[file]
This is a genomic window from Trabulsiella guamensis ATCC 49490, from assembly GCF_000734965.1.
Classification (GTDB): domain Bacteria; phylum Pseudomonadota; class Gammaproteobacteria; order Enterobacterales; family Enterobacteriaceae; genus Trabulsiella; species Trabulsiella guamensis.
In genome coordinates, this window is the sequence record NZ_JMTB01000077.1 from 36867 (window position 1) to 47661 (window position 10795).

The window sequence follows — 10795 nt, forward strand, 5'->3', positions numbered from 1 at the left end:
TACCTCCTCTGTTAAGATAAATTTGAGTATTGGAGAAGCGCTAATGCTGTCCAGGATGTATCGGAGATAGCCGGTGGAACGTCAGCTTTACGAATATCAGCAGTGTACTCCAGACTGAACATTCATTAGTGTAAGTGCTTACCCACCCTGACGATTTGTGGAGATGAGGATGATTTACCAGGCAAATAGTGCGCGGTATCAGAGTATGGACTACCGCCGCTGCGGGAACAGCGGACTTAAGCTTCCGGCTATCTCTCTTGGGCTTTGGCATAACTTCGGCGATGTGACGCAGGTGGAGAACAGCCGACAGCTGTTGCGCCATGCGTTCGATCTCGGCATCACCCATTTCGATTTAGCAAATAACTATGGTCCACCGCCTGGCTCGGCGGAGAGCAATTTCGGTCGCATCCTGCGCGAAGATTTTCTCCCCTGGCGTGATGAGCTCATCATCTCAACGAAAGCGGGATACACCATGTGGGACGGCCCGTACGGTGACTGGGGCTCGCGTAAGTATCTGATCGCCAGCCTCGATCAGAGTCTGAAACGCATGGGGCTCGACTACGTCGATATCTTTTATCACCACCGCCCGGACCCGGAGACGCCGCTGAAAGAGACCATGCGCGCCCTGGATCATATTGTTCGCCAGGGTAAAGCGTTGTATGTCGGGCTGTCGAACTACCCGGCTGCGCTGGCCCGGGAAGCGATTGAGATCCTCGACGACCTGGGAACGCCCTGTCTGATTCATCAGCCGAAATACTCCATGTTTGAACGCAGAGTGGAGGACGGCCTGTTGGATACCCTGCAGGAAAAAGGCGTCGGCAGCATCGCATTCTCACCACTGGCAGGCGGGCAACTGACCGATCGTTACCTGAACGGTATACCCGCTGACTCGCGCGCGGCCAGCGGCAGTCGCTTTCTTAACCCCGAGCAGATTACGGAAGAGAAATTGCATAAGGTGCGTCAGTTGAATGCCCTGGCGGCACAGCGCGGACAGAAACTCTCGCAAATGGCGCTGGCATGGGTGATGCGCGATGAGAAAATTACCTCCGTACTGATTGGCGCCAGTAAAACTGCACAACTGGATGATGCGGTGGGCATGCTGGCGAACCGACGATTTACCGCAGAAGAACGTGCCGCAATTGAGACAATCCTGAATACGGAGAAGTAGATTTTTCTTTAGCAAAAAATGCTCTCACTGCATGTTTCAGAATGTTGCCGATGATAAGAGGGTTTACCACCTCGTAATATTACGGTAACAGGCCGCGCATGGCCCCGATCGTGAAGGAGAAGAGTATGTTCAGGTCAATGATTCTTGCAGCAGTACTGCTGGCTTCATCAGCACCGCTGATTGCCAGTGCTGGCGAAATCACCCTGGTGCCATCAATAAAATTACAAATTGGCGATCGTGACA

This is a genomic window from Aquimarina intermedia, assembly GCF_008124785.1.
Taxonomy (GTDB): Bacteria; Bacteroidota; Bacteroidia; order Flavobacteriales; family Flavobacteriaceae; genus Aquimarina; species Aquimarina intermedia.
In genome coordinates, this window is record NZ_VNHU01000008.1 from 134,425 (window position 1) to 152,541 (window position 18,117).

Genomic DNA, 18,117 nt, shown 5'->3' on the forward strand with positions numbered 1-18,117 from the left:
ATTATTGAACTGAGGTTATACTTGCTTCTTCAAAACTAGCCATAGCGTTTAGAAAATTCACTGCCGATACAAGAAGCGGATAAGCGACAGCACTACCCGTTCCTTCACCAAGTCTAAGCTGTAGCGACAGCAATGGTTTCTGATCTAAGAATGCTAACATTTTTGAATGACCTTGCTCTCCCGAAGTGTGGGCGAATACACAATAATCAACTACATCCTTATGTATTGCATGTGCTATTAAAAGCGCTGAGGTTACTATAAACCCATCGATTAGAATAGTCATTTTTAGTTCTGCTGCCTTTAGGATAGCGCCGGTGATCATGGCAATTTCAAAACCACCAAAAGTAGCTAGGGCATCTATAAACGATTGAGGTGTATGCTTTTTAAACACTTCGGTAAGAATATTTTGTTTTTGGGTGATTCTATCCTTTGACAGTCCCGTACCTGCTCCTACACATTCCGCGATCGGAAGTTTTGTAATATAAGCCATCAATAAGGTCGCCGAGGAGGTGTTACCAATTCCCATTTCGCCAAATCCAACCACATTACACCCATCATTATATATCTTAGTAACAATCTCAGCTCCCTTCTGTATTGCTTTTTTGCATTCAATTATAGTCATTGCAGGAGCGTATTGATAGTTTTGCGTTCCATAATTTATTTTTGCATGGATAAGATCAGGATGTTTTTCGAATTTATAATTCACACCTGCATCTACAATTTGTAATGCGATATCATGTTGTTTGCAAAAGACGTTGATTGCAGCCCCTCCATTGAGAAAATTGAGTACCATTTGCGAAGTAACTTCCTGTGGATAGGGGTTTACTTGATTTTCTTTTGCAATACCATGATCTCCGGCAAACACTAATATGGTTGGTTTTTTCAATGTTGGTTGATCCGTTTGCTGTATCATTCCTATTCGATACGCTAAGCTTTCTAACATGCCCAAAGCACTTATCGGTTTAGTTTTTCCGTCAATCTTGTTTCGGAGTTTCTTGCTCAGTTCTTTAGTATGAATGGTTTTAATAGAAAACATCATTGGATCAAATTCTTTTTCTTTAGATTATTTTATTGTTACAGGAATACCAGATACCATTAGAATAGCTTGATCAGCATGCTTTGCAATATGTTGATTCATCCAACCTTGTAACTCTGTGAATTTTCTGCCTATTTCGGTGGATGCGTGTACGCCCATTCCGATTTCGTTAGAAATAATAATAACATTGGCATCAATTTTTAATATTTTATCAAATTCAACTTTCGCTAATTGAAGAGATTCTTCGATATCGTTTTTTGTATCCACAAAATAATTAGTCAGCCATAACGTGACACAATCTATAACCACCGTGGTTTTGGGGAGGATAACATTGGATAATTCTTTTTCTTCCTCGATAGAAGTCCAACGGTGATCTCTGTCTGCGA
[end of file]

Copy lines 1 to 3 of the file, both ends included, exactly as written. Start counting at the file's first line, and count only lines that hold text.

This is a genomic window from Trabulsiella guamensis ATCC 49490, from assembly GCF_000734965.1.
Classification (GTDB): domain Bacteria; phylum Pseudomonadota; class Gammaproteobacteria; order Enterobacterales; family Enterobacteriaceae; genus Trabulsiella; species Trabulsiella guamensis.
In genome coordinates, this window is the sequence record NZ_JMTB01000077.1 from 36867 (window position 1) to 47661 (window position 10795).